Mary Ellen Hampson was my father’s mother and therefore my grandmother. The only memory I have of her was that of visiting her shortly before she passed away in 1956. I was only 5 and this is one of my earliest memories.

All Stevenson’s had this photo hanging in their living room.

Here are Kenny Marshall’s recollections of Mary Ellen Stevenson.

The Liverpool Courts our folk lived in were described as the worst slums in Europe.   There were 20-odd houses (we’d call them flats) grouped around a central court with just a single tap and a single lavatory to serve the eighty or so people living there.   Naturally, chamber pots were much in use and they were emptied into an open drain that ran down the centre of the court.   The cholera bugs must have rubbed their hands with delight when they saw that.  Life expectancy in the early 1900s was just 19 so it was probably even lower in the 1870s-1890s.   They must have been as tough as old boots to survive.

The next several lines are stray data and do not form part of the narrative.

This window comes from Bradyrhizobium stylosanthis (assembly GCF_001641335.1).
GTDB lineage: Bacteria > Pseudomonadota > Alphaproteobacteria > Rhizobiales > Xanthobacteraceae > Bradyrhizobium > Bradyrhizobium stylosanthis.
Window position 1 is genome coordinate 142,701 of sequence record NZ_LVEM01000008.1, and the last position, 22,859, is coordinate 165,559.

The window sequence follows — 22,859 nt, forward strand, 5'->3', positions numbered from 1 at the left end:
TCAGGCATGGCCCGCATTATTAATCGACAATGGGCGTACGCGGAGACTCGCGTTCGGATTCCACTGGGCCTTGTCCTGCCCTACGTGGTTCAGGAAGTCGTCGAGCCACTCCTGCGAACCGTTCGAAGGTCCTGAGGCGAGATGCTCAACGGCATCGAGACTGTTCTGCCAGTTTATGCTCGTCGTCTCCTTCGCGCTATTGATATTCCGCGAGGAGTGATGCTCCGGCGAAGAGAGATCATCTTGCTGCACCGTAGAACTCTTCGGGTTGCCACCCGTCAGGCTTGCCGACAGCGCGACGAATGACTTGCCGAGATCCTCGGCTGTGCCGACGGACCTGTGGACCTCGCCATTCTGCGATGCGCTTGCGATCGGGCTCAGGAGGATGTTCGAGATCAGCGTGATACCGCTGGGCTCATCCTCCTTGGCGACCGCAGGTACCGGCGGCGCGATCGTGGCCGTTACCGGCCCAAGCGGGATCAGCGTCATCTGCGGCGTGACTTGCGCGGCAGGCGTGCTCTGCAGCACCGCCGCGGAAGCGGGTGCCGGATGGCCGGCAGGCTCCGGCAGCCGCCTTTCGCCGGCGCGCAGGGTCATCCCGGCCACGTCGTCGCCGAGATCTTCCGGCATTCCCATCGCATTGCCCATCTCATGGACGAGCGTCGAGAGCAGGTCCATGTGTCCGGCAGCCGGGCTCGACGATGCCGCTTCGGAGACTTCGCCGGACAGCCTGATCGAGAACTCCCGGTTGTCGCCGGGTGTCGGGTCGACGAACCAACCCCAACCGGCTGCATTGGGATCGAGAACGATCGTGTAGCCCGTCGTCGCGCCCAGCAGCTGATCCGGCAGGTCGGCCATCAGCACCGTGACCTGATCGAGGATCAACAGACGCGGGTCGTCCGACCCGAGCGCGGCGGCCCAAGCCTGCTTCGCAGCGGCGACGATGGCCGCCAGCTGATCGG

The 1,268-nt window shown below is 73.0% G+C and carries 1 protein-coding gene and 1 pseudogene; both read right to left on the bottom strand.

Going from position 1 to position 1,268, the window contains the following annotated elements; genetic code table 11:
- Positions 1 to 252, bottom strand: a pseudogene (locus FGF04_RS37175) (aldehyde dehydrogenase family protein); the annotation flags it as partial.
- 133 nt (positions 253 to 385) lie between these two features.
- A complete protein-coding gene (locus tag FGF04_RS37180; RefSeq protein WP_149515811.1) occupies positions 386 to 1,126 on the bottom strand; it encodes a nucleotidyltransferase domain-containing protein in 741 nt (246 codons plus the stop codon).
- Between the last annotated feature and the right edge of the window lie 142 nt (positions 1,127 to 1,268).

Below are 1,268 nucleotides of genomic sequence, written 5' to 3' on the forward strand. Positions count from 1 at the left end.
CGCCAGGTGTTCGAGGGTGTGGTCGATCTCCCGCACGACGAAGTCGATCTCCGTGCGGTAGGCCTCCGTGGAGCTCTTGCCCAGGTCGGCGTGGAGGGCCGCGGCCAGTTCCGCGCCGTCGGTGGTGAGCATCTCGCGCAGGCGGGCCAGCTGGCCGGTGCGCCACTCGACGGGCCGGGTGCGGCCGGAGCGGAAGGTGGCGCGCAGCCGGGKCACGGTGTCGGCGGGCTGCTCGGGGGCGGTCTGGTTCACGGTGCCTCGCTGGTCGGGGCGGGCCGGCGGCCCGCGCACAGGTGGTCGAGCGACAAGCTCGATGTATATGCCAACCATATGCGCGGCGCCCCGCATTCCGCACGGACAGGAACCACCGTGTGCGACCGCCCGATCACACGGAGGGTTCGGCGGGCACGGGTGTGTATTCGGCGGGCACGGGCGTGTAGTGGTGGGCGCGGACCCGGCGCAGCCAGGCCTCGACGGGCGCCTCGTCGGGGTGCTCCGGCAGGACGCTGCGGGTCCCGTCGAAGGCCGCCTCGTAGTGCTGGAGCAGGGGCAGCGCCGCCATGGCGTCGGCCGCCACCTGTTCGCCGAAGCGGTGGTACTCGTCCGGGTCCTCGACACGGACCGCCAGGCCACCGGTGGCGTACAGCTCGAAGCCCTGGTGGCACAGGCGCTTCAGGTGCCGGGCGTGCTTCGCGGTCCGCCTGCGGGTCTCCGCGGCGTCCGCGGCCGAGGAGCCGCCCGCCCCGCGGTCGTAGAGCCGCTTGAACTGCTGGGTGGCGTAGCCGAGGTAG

Gran spent some time in a Catholic girls’ orphanage – probably after her Dad died.   She hated every minute of it and she grew to detest nuns and all they stood for.   In particular, she resented the way their public image was manipulated.   On Sundays they dressed in smart uniform dresses to be marched to St Mary’s Church, Highfield Street.   You can almost hear the locals admiring them, saying how well they were looked after.   But the minute they got back it was ‘off glad rags and on again with old rags’.   That sort of behaviour was probably common in those days.    We cannot find any records of her stay in the orphanage.   Not surprising really.   The church was noted for being very backward in coming forward with records.